In his first major speech after being appointed Acting Minister for Education, Mr Ng Chee Meng said yesterday that as Singapore faces many challenges such as one of shrinking population and a turbulent world economy, it will need more “innovators, inventors, path-blazers, people who can push the envelope”. He encouraged schools to encourage students to “have the courage to try, fail, try again, fail again, and eventually succeed.” He had urged for students to be innovators for Singapore to succeed.
Writing on his blog about the Acting Minister’s first major Speech, Former Non-Constituency Member of Parliament and Worker’s Party member, Yee Jenn Jong, said that there was nothing new in the Minister’s call to schools and students.
“Every Education Minister since RADM Teo Chee Hean had been calling for greater innovation in students. Google search with the name of every minister since 1997, with keywords “innovation” and “students” and you will get many hits,” Mr Yee said.
Acknowledging that schools have since the late 1990s tried different ways to get students to be creative and innovative, he remarked that the difficulty would be in how to make it systematic and lasting.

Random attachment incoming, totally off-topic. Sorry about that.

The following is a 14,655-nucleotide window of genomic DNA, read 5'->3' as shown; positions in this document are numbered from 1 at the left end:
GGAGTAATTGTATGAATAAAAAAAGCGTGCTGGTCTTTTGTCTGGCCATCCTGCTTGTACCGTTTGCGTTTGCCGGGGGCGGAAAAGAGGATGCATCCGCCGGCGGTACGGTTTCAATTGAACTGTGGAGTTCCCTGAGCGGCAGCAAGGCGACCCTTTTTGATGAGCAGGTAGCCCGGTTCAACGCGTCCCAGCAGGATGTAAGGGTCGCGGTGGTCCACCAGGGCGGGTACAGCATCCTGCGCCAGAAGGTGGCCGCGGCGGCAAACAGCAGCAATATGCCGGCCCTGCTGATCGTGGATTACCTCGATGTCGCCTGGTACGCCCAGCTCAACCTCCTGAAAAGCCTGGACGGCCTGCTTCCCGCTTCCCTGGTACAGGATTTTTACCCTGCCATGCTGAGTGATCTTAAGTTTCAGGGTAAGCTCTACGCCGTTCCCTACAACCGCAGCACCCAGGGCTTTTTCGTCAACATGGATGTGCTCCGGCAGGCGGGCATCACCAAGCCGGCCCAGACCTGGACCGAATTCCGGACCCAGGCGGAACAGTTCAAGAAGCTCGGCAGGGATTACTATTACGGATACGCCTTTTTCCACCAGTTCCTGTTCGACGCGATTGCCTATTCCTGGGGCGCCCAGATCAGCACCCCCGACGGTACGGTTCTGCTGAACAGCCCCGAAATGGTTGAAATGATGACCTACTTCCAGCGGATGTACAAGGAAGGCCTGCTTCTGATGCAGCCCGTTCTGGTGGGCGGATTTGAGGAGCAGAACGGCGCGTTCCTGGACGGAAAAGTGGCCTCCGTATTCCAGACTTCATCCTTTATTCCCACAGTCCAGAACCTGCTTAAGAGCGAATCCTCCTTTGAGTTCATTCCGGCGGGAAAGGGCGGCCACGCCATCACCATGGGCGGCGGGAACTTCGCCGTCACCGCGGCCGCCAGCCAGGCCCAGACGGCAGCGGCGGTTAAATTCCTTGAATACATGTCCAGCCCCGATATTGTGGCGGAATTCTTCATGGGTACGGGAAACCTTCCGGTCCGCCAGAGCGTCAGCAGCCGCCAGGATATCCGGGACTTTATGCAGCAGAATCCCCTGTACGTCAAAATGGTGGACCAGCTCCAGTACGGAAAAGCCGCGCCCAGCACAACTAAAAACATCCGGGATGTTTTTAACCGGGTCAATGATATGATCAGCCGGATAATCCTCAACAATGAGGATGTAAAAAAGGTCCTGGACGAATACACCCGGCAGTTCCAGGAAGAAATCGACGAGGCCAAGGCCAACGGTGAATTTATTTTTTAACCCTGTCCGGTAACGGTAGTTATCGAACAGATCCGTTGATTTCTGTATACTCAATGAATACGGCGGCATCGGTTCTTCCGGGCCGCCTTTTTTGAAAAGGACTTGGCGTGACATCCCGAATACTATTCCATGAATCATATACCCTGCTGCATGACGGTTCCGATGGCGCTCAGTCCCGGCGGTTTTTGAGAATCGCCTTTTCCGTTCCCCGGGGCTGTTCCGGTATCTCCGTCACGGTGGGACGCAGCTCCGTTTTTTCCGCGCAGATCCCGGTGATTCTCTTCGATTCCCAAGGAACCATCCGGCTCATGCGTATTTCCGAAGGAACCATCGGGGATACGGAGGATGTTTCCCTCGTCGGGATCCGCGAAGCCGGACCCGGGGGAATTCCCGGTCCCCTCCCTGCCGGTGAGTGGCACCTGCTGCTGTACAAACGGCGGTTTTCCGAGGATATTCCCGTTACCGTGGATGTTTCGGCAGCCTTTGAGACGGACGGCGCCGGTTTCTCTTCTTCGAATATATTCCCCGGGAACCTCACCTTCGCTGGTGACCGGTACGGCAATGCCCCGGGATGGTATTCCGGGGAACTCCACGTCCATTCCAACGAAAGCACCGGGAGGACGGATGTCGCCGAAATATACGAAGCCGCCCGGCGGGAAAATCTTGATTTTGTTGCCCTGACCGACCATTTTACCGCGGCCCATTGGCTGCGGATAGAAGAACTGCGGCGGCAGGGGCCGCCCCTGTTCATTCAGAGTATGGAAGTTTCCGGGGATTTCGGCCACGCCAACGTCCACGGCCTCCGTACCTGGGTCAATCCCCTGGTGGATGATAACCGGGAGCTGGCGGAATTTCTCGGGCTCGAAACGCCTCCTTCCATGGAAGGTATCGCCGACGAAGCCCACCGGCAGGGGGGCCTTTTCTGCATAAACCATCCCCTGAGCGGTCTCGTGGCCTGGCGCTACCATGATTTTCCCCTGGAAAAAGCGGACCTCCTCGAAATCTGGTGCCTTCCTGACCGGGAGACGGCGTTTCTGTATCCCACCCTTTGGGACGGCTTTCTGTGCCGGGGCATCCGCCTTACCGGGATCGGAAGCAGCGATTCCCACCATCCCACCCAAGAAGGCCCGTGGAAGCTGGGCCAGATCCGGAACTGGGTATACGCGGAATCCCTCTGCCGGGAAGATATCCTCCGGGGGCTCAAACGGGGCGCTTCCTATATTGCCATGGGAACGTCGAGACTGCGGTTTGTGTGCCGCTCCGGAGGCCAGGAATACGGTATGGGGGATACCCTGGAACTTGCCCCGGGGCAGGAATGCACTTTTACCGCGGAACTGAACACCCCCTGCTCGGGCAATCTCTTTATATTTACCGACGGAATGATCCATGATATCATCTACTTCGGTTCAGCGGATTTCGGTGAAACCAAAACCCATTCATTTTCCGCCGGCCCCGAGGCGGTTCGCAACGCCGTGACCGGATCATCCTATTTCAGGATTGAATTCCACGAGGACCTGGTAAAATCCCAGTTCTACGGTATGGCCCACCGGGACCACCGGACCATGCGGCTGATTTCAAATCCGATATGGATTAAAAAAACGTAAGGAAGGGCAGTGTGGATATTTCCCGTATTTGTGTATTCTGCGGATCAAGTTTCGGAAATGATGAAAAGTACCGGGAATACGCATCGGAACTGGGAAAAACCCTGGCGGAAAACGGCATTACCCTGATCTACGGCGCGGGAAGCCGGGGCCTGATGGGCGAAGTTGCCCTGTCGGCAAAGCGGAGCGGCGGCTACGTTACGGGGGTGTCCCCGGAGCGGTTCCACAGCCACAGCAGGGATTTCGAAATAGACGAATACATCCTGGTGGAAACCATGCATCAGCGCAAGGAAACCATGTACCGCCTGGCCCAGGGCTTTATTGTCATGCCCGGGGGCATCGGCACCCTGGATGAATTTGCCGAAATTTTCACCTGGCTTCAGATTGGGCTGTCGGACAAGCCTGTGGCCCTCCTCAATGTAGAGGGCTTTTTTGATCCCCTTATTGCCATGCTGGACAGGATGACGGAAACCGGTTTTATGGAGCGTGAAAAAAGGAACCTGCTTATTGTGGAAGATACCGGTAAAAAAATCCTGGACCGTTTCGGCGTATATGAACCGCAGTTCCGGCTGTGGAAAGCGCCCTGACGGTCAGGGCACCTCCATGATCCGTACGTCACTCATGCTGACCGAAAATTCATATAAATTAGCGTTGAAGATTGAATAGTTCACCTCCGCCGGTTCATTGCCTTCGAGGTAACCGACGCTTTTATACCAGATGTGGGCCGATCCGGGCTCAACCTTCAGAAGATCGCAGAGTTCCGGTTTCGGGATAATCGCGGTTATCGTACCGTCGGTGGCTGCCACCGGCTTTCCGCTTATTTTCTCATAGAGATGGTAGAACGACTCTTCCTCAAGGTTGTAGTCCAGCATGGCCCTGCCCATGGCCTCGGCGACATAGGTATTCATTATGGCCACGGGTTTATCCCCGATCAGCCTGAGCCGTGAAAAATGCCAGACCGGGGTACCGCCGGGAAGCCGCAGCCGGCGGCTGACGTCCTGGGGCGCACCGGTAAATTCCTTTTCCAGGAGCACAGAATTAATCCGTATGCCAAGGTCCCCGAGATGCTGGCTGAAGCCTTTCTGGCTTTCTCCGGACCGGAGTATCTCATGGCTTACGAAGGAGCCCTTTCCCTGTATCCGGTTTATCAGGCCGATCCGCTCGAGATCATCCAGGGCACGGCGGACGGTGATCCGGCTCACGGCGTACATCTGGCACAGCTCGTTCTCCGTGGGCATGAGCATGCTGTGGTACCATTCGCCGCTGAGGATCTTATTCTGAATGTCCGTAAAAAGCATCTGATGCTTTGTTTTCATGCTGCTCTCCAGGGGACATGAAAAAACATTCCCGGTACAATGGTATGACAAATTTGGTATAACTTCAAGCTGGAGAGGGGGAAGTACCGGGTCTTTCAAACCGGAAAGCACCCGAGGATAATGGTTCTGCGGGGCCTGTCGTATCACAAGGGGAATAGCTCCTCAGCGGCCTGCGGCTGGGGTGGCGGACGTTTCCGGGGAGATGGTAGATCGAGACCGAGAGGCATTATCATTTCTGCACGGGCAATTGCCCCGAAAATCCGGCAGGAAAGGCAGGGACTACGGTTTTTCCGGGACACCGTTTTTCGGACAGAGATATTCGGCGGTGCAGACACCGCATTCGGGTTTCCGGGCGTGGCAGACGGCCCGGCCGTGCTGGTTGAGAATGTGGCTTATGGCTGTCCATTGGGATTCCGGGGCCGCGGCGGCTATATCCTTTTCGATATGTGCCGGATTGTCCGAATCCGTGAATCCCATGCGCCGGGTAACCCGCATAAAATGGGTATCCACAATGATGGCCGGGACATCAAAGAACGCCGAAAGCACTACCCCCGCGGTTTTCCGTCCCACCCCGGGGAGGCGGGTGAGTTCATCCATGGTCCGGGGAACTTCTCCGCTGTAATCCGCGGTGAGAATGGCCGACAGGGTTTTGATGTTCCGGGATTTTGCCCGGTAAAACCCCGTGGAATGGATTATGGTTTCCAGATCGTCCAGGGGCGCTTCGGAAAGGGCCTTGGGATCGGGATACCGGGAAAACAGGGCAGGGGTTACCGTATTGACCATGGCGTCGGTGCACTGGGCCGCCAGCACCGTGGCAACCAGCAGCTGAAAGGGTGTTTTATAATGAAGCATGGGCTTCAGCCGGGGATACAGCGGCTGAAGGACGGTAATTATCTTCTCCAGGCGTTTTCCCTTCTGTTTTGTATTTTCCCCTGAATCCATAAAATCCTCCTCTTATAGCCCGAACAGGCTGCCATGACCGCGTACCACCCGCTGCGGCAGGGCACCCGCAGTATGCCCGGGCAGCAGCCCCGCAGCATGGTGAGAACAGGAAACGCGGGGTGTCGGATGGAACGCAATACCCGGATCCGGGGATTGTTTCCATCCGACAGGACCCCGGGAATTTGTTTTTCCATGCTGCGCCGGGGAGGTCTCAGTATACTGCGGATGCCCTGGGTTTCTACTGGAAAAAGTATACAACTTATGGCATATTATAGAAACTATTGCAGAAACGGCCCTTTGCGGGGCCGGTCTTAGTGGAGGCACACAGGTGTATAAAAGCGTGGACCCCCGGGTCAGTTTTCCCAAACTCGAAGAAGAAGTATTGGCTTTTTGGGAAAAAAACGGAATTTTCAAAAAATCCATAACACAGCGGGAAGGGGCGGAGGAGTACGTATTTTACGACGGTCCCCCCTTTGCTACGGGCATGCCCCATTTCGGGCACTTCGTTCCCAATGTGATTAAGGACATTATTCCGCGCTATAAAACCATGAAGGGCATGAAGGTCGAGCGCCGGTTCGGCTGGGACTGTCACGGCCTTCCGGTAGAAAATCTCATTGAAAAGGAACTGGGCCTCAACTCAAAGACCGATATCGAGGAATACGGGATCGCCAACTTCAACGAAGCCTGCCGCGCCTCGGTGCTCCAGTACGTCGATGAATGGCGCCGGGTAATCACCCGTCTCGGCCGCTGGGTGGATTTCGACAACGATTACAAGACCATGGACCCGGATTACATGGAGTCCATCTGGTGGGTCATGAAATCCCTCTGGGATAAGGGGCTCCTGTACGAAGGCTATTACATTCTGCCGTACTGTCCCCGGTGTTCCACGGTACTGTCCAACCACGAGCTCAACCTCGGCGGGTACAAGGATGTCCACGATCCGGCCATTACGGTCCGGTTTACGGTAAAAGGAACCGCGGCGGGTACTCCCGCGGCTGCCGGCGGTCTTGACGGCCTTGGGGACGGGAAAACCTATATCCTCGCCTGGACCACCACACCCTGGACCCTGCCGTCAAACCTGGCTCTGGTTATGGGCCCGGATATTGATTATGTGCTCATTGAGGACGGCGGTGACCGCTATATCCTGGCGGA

“In the face of other more important KPIs that schools must achieve and which parents expect schools to achieve. Innovation is usually not one of the key things in the mind of parents for their children to get out of schools.
“They worry about how to make it through our tough national streaming examinations, getting into what they consider as “good” schools (which tend to differ from MOE’s wish for ‘every school to be a good school’), getting the grades to be good enough for scholarships, and so on”, Mr Yee opined.
Efforts at inculcating innovation has been one of the values in most Singapore for about 20 years now, but the the trouble with innovation or creativity is that it is difficult to quantify, is messy to encourage and is subjective, Mr Yee said. He feels that the teachers in Singapore who have come through our education system and our society’s way of thinking, will often find it hard to deal with this as a subject or something to do in the classroom.
Mr Yee believes that it would be very difficult to teach innovation because of our educational system which puts scores to different things that students do to ensure objectivity. He wonders how society, parents and students themselves will accept that students have to “try, fail, try again, many times over”.
“These measurements usually have important implications, like the secondary schools and academic streams students will go to. It might even affect qualification for scholarships and jobs later in life”, he adds.
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